It begins with an Author’s Note. This is, I think, part of the fiction. But some bits of it may be true. Yann Martel tells us that he went to India to write a novel, a book which didn’t work out, but he had a bit of money left so he went to the town of Pondicherry, and there he found an elderly man who told him the rudiments of the story which Martel later made into Life of Pi. The main character in this story was a sixteen-year-old boy whose name is Pi. Later, in Toronto, the author managed to locate Pi, now a grown man, and talked to him at great length. The novel tells the story of Pi’s life, before and after a shipwreck.
Now it’s the shipwreck bit that had put me off, until the lady dentist told me not to be so silly. What I had heard was that the book was about a boy who was shipwrecked and found himself in a boat with a hyena, a zebra with a broken leg, and a 450-pound Royal Bengal Tiger. And that really didn’t sound like a novel I wanted to read. It reminded me too much of Edward Lear: ‘The Owl and the Pussy Cat went to sea in a beautiful pea-green boat’; all that sort of thing.
Anyway, after the author’s note we get into the story proper, which is now told by Pi himself in the first person.
To begin with, the writing is quite pleasing. But already, by page 11, I made a note that my attention was beginning to wander. A bit. For my taste there was too much family history (what some people call backstory) being passed on in lumps -- not easily digestible. But I persevered. I think I would have done so anyway, even if I’d been reading it as a pile of paper.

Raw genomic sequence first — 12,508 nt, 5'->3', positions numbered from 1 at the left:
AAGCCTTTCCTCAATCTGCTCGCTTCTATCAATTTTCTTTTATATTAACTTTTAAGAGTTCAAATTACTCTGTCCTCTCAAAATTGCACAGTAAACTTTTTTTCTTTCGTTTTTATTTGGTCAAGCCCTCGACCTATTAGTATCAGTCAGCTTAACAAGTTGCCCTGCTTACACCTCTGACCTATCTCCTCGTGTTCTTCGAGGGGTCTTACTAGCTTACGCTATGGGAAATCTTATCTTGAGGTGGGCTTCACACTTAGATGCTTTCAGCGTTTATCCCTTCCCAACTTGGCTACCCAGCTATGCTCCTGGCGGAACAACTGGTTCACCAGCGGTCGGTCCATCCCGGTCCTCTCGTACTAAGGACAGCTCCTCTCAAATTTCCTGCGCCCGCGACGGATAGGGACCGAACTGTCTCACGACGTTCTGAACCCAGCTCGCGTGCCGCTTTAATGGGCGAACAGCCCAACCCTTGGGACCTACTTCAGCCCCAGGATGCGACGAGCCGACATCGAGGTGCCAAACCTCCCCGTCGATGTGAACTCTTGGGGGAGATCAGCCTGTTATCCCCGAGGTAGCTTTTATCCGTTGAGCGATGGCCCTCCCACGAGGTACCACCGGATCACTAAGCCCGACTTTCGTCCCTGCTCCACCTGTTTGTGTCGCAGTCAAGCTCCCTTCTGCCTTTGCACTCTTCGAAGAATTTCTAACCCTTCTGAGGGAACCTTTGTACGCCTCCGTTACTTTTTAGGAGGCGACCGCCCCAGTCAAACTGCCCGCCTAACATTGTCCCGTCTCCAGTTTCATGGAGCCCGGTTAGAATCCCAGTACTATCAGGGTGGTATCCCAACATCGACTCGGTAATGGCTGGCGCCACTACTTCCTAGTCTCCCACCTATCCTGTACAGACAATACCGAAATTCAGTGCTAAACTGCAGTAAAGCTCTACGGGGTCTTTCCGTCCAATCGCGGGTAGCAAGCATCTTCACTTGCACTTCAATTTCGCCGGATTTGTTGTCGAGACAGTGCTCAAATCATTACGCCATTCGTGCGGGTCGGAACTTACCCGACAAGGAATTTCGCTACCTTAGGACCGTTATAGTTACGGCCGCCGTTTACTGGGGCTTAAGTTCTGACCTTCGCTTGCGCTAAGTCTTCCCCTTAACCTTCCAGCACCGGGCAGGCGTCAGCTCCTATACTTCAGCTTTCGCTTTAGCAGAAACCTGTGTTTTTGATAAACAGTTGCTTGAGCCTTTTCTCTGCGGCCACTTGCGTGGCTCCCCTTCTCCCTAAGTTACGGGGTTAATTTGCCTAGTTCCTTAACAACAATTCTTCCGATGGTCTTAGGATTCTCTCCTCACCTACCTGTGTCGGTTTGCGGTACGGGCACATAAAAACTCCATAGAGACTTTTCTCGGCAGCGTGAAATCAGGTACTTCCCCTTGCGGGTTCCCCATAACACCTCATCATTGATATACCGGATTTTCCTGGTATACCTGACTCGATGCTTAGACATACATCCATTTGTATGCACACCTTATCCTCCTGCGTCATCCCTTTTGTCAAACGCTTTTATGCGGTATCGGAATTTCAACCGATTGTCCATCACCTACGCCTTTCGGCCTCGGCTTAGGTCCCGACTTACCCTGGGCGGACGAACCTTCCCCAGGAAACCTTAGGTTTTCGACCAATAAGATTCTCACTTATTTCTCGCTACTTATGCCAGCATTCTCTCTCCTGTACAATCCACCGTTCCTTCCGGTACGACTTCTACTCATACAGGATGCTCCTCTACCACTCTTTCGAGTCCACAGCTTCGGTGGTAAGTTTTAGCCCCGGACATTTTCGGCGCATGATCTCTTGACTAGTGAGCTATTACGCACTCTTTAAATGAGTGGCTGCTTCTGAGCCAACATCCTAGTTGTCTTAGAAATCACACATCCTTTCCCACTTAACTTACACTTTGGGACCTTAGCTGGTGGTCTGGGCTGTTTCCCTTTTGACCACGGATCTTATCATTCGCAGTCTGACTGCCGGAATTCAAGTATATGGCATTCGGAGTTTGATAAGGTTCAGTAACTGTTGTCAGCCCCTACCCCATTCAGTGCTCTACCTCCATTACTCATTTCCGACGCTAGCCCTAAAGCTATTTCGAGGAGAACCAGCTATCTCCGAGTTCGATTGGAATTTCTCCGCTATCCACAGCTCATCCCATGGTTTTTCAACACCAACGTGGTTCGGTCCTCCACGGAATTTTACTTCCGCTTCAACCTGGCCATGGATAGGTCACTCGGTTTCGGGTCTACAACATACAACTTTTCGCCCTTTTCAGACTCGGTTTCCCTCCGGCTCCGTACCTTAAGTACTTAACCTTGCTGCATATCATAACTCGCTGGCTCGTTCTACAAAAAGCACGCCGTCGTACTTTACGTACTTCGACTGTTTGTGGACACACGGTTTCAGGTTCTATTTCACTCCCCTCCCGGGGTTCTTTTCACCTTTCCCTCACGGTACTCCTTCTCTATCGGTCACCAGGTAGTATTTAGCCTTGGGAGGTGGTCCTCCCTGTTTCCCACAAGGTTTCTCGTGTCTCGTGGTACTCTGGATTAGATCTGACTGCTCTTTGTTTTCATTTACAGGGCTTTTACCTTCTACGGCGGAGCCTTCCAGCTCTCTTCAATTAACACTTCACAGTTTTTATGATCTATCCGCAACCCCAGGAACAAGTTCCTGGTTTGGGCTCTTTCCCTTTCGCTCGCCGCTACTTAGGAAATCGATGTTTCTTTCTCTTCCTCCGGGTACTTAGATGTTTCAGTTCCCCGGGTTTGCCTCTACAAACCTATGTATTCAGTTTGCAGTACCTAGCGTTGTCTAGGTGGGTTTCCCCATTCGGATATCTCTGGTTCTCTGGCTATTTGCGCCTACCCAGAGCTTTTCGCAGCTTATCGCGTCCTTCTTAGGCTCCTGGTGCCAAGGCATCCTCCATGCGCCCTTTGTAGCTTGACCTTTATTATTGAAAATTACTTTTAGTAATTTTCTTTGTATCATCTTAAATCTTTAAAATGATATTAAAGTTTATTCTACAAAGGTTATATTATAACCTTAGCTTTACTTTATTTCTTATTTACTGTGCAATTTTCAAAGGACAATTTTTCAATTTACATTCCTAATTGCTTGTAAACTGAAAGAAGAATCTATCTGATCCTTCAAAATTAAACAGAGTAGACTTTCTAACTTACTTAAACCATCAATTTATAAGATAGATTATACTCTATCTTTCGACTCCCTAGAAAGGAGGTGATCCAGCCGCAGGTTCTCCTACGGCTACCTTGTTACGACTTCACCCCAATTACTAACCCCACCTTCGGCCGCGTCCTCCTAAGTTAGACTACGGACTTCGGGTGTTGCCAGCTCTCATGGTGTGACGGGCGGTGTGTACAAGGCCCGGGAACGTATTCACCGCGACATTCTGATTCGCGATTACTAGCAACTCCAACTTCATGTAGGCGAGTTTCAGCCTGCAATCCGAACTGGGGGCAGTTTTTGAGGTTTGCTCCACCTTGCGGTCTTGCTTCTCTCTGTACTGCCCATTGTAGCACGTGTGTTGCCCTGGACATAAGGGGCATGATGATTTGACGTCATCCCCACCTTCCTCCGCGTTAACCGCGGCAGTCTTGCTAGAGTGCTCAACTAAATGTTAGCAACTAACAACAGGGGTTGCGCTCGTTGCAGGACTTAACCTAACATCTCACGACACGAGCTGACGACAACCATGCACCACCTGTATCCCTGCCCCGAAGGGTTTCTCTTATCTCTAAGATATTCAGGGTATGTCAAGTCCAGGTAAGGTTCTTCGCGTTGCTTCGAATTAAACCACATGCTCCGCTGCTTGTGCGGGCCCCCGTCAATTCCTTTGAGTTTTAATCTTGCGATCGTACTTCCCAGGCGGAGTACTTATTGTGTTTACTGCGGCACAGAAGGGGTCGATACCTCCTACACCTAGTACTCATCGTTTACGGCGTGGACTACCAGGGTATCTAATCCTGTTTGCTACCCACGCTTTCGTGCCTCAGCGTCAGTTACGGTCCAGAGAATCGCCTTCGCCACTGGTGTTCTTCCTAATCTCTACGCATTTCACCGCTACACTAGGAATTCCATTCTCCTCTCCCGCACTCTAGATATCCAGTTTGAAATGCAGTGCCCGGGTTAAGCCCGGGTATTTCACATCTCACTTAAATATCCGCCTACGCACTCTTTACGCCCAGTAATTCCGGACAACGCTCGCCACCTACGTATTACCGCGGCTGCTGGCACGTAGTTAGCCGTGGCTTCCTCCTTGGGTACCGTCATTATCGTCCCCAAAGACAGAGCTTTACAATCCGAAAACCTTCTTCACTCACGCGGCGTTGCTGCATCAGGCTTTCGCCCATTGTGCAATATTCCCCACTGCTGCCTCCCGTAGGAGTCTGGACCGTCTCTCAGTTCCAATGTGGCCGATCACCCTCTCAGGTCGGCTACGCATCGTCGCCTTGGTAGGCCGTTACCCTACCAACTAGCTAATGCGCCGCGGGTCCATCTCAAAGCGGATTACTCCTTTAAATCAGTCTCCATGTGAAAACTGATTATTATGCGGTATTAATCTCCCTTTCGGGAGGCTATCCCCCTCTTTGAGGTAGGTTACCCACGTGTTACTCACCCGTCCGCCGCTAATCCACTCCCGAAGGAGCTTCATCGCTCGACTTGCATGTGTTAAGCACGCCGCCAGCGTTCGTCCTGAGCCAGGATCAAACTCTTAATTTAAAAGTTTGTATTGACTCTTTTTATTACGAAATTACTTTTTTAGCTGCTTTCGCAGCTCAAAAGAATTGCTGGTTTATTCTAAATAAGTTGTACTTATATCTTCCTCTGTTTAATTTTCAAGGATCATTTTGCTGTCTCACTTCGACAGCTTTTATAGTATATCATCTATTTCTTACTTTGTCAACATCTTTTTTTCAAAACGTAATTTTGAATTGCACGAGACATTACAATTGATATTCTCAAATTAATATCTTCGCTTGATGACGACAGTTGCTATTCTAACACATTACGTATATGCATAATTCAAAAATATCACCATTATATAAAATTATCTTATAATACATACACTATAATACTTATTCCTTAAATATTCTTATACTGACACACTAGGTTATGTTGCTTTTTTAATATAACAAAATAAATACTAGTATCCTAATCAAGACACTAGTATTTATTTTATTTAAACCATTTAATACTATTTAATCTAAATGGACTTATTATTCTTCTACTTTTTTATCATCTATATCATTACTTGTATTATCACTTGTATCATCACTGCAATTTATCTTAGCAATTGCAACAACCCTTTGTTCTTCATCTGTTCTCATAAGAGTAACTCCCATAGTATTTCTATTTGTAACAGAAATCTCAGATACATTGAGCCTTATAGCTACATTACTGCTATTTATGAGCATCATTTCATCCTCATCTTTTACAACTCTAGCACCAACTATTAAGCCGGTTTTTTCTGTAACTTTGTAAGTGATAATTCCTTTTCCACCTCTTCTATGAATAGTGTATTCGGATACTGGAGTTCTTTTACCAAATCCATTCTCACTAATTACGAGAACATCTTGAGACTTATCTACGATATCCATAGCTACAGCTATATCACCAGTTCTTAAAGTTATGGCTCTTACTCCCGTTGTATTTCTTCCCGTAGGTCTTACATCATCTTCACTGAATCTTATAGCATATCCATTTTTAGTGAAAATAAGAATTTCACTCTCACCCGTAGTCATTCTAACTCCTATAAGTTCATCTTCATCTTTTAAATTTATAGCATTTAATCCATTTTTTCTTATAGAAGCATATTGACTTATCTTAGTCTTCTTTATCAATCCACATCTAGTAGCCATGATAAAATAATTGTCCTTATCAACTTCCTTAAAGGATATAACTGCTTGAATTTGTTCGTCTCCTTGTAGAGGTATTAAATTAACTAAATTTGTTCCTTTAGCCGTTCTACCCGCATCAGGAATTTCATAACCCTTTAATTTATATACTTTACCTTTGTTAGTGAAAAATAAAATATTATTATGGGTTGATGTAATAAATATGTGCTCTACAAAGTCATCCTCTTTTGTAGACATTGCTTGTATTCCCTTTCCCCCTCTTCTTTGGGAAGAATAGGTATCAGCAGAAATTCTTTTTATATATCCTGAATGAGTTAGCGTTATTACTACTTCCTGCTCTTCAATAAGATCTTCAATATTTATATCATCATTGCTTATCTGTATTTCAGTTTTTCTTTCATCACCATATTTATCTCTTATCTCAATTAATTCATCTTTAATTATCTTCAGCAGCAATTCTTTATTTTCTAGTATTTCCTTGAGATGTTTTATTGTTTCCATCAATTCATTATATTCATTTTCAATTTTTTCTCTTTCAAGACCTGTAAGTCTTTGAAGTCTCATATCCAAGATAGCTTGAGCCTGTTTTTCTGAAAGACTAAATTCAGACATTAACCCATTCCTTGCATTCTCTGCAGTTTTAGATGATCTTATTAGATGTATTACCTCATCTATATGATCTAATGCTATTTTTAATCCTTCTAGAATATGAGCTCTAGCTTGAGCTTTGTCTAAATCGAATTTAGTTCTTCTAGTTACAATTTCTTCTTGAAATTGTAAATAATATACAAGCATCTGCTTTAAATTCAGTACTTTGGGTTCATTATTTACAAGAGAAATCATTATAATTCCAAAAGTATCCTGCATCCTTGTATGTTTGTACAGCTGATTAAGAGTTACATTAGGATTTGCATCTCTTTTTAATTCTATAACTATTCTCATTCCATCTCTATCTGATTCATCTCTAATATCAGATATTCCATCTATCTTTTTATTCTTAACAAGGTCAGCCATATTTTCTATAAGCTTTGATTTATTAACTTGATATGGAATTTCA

Part One of the book, which is really all background, lasts until page 97. And then, with the words ‘The ship sank’, we begin to get somewhere. Part Two, which lasts until page 289, tells us what Pi got up to in the lifeboat. Or what he says he got up to; together with the hyena and the rest of them. The tiger’s name, by the way, is Richard Parker. If you want to know why, read the book.
Part Three is a little coda, in which Pi is debriefed about his experiences by a couple of Japanese chappies who are anxious to find out what made the ship sink.
Once things got going, I had no trouble in remaining interested in this book. I don’t know that I would second my friend the dentist in saying that it is ‘perfectly delightful’, but it’s certainly interesting, and thoroughly well written. It apparently took Martel four years to complete, and I don’t know where he was at the time, but it reads as if it was written by someone who was not in a hurry. It reads as if the author was sitting in some Indian village, a long way from a telephone or a satellite dish, and quietly got on with his work when he wasn’t having a zizz. This is not, on the whole, a bad impression for a writer to make on a reader.
Life of Pi, as we have seen, might all too easily have ended its days in the author’s filing cabinet, without ever having been set in type. But once it was published, and particularly after it won the Booker, it proved to be a book which generated genuine word of mouth. The Booker alone will sell you perhaps 100,000 copies. But to get above that you have to enjoy the benefit of unforced enthusiasm. And that Life of Pi was able to do. Would that we were all smart enough to emulate that.
Should you wish to know more, you can find an informative interview with the author here. Of course, if you care about whether Richard Parker, the tiger, is actually a Christ figure, and all of that literary symbol and metaphor crap, you will have to do your own research, because I’m not remotely interested. And neither, I can assure you, is the dentist.